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Old 07-17-20, 07:23 PM
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HLloyd def seems to be the go-to. Interesting life history there. Mine came from the daughter of the original owner.
She used it to commute for years to college and grad. school. Career lead to car and
​​​​​a modern bike. Lucky me.
Want to sell/trade a dozen of those screws? I have some but need more...
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Old 07-17-20, 09:14 PM
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Originally Posted by Last ride 76 View Post
HLloyd def seems to be the go-to. Interesting life history there. Mine came from the daughter of the original owner.
She used it to commute for years to college and grad. school. Career lead to car and
​​​​​a modern bike. Lucky me.
Want to sell/trade a dozen of those screws? I have some but need more...
...you should check locally first. These guys ordered me up a hundred of them in stainless (I had a choice of socket head or Phillips head) and the total came to probably about 12 bucks. IME almost every place in the US has a similar business or several of them, because that's where all the people who do construction, light manufacturing, and auto and machine repair all go to get their stuff. It's a standard 3M x 0.5 machine screw. The socket head ones are kind of cool, because easier to install without the screwdriver slipping around. Make sure you understand whether what you are ordering is threaded all the way to the head, because some of them are not. And I'm using brass hex nuts, double nutted on the exterior as my adjusting knob, but you can get the other ones that are round and knurled ...they are just more special and so more pricey.

If you have no luck, PM me and tell me what sort of length you are looking for. Otherwise, I might send you something that is too long for your intended use.
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Old 07-17-20, 09:42 PM
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Thx, I'll do that. I usually just don't bother, I'm not paying up for annoying repro stuff. I'm not exactly doing "seconds count" type wheel changes, my thumbs are sufficient, but it's time to put some stuff up for sale... I'm a dab hand with a cutoff wheel, and dremel.
If you happen to know of, or find paint or enamel that matches Holdsworth orange, please LMK. Matching colors is not one of my strong suits, I usually do ok eventually, more from stubbornness than skill.
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Old 07-17-20, 10:41 PM
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Sorry to be late to the party and to sidetrack the conversation - but in 3alarmer's case, there appeared to be just enough adjuster screw there to tack weld a 5 or 6mm nut onto it with a MIG welder - and then pray a deep socket will give you enough leverage as it tries to bend and twist coming out.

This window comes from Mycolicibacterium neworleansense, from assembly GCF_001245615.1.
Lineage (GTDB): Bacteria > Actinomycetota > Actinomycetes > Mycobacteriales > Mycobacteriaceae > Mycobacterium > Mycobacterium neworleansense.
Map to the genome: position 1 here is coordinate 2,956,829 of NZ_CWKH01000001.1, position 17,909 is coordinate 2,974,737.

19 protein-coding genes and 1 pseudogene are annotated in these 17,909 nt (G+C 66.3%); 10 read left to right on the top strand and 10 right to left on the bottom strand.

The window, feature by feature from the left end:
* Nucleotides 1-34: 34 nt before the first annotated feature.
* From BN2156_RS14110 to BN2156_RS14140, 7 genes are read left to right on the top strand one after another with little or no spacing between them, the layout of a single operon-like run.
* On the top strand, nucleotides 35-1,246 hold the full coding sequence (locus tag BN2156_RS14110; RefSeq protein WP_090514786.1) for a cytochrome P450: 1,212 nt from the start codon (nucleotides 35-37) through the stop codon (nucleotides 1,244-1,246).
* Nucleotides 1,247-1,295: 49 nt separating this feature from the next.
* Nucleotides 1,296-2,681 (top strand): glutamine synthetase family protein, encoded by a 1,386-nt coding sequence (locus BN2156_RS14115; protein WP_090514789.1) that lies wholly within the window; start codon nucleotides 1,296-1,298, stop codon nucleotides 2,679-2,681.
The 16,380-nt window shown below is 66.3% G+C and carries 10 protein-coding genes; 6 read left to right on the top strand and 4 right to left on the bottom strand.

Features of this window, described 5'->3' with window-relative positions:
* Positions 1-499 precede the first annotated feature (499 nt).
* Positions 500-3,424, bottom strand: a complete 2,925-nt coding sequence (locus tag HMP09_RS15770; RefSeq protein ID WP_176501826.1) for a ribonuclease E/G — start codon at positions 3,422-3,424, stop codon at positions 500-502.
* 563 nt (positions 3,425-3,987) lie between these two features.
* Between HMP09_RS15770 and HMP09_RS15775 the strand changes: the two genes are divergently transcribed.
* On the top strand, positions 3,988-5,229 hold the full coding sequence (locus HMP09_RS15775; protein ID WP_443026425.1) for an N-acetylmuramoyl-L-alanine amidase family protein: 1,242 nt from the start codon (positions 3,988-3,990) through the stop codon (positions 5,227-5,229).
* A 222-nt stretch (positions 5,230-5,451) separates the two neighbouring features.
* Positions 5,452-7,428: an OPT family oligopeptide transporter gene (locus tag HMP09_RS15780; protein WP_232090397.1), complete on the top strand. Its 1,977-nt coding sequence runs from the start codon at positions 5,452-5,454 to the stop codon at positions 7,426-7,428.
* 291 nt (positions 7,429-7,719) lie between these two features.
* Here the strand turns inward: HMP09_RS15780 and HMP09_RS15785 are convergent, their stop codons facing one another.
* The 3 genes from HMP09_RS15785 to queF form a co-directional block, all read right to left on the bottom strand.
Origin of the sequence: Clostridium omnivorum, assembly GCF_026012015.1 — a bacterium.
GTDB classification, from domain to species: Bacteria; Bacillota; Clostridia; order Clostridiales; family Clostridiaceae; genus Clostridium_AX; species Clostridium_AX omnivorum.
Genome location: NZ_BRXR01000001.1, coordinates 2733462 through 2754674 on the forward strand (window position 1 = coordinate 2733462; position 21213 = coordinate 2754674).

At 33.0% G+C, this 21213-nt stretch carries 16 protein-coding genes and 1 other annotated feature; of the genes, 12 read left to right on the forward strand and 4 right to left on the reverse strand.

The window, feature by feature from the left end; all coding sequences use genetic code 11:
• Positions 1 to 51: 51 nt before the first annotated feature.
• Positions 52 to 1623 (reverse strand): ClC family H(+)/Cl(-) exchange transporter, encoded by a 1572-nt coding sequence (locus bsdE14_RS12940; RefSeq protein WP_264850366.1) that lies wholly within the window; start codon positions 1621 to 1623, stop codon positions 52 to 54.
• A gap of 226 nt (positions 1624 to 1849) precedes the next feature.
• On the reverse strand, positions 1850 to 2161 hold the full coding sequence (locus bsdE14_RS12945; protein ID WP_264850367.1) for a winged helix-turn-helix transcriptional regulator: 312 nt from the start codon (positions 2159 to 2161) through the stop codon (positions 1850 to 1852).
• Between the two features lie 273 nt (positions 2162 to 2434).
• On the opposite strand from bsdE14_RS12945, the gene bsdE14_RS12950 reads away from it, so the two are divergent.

Not an option if you don't have the welder, but an alternate thought. Might be a valid idea for a really stuck one.

-Kurt
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Old 07-18-20, 10:05 AM
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hey! did you just get that out near Modesto! beat me to it! if you ever get bored of her...
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Old 07-18-20, 10:37 AM
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Originally Posted by Last ride 76 View Post
Thx, I'll do that. I usually just don't bother, I'm not paying up for annoying repro stuff. I'm not exactly doing "seconds count" type wheel changes, my thumbs are sufficient, but it's time to put some stuff up for sale... I'm a dab hand with a cutoff wheel, and dremel.
If you happen to know of, or find paint or enamel that matches Holdsworth orange, please LMK. Matching colors is not one of my strong suits, I usually do ok eventually, more from stubbornness than skill.
Porsche Signal Orange.

https://paintref.com/cgi-bin/colorco...=50&size=large

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Old 07-18-20, 11:00 AM
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I was able to drill out a set of these, once. I was extremely lucky. Once I got about halfway the bit caught the screw and turned it out.

I also once used a rolled up bath towel and snapped the head off a fly in mid-flight.

I think the odds of repeating both are the same order of magnitude.
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Old 07-18-20, 06:08 PM
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Originally Posted by Ex Pres View Post
e d m
+1 this. https://en.wikipedia.org/wiki/Electr...arge_machining

If you really need to get those out and are willing to spend a little, EDM is the way to go.

Otherwise, those bolts serve little practical purpose outside of competitive racing, where they facilitate quick wheel changes. Break 'em off flush with the dropout and pretend they never existed.
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Old 07-18-20, 06:56 PM
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Originally Posted by Wileyone View Post
...thanks for this. I was just experimenting with some colors I have on hand, and the closest I could get was an undercoat of light yellow with a final coat of true orange, both from Rustoleum. But if I can get something that is not quite so iffy in terms of ease of application, that's gonna be a lot better.
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Old 07-19-20, 04:22 AM
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Originally Posted by 3alarmer View Post
...thanks for this. I was just experimenting with some colors I have on hand, and the closest I could get was an undercoat of light yellow with a final coat of true orange, both from Rustoleum. But if I can get something that is not quite so iffy in terms of ease of application, that's gonna be a lot better.
Make sure you use an off white primer. I use Max 2k Epoxy primer/filler (excellent stuff). A darker primer will make the orange too dark.